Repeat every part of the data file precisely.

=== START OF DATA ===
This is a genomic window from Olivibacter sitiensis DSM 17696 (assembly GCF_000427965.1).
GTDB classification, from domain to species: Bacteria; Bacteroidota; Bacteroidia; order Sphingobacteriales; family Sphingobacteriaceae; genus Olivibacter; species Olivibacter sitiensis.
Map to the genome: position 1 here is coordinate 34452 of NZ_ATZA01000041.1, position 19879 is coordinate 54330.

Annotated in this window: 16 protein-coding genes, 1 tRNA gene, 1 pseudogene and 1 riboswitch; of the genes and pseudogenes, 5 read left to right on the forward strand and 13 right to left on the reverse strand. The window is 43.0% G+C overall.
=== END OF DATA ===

This is a genomic window from Olivibacter sitiensis DSM 17696 (assembly GCF_000427965.1).
GTDB classification, from domain to species: Bacteria; Bacteroidota; Bacteroidia; order Sphingobacteriales; family Sphingobacteriaceae; genus Olivibacter; species Olivibacter sitiensis.
Map to the genome: position 1 here is coordinate 34452 of NZ_ATZA01000041.1, position 19879 is coordinate 54330.

Annotated in this window: 16 protein-coding genes, 1 tRNA gene, 1 pseudogene and 1 riboswitch; of the genes and pseudogenes, 5 read left to right on the forward strand and 13 right to left on the reverse strand. The window is 43.0% G+C overall.